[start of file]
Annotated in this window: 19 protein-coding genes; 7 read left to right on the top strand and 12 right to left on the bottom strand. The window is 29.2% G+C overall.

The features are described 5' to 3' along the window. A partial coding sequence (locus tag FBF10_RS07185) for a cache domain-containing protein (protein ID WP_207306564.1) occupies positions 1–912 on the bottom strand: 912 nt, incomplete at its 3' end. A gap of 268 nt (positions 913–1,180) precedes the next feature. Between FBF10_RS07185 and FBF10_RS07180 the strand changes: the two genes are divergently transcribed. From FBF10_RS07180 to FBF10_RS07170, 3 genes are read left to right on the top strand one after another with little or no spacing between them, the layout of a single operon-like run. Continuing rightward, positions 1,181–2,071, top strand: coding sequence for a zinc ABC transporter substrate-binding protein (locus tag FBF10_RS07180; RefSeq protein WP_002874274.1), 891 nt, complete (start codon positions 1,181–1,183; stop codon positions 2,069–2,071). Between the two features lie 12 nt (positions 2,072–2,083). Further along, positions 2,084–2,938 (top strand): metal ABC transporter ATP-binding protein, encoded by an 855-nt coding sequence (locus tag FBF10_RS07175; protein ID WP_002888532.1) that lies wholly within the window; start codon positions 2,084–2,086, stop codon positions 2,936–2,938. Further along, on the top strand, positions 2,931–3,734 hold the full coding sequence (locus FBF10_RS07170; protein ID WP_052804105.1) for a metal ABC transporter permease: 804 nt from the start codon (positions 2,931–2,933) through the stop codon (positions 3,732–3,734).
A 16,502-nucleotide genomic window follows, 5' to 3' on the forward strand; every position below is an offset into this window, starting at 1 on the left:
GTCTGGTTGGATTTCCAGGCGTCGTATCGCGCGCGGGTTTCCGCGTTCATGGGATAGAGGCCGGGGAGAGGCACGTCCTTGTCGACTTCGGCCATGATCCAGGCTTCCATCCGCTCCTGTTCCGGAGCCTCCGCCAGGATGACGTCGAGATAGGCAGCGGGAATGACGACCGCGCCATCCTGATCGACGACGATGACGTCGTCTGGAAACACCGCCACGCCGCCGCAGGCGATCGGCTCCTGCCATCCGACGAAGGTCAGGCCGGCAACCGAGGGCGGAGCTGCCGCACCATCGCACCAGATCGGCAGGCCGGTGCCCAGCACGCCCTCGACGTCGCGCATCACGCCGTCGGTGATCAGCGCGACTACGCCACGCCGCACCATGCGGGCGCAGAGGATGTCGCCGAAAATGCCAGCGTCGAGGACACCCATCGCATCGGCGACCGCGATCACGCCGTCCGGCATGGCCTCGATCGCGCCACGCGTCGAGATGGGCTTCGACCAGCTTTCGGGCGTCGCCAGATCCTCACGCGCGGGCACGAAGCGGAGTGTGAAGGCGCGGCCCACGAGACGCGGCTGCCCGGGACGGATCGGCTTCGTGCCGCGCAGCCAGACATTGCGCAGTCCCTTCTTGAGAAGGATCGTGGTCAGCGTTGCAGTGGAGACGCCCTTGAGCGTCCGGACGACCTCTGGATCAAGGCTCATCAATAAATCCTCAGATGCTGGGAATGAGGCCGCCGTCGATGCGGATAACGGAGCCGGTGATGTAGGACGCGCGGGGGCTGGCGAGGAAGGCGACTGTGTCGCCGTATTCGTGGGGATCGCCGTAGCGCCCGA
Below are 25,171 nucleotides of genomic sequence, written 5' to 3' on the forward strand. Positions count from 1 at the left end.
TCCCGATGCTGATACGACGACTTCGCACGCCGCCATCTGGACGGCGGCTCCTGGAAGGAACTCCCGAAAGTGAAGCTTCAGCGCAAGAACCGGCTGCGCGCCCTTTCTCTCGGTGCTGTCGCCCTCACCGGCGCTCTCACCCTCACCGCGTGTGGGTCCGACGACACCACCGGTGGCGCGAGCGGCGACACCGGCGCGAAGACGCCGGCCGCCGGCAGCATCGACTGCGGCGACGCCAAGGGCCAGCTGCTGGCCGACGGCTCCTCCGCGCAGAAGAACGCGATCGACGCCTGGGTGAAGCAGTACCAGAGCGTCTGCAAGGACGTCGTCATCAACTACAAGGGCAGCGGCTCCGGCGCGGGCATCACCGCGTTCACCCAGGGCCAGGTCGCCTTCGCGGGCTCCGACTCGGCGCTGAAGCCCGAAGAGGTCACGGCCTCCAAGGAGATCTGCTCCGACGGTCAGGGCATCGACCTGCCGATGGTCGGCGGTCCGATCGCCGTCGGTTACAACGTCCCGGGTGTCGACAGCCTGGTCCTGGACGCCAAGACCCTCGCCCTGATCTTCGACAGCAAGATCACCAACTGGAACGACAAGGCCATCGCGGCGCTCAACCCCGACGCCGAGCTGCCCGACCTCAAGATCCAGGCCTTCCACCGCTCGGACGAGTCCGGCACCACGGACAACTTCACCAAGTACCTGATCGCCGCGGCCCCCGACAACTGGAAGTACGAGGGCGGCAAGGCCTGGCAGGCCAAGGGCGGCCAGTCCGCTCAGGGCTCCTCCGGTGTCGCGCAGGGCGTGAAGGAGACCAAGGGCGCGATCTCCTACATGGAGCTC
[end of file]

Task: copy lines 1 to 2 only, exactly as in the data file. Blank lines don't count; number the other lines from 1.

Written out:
Annotated in this window: 19 protein-coding genes; 7 read left to right on the top strand and 12 right to left on the bottom strand. The window is 29.2% G+C overall.

The features are described 5' to 3' along the window. A partial coding sequence (locus tag FBF10_RS07185) for a cache domain-containing protein (protein ID WP_207306564.1) occupies positions 1–912 on the bottom strand: 912 nt, incomplete at its 3' end. A gap of 268 nt (positions 913–1,180) precedes the next feature. Between FBF10_RS07185 and FBF10_RS07180 the strand changes: the two genes are divergently transcribed. From FBF10_RS07180 to FBF10_RS07170, 3 genes are read left to right on the top strand one after another with little or no spacing between them, the layout of a single operon-like run. Continuing rightward, positions 1,181–2,071, top strand: coding sequence for a zinc ABC transporter substrate-binding protein (locus tag FBF10_RS07180; RefSeq protein WP_002874274.1), 891 nt, complete (start codon positions 1,181–1,183; stop codon positions 2,069–2,071). Between the two features lie 12 nt (positions 2,072–2,083). Further along, positions 2,084–2,938 (top strand): metal ABC transporter ATP-binding protein, encoded by an 855-nt coding sequence (locus tag FBF10_RS07175; protein ID WP_002888532.1) that lies wholly within the window; start codon positions 2,084–2,086, stop codon positions 2,936–2,938. Further along, on the top strand, positions 2,931–3,734 hold the full coding sequence (locus FBF10_RS07170; protein ID WP_052804105.1) for a metal ABC transporter permease: 804 nt from the start codon (positions 2,931–2,933) through the stop codon (positions 3,732–3,734).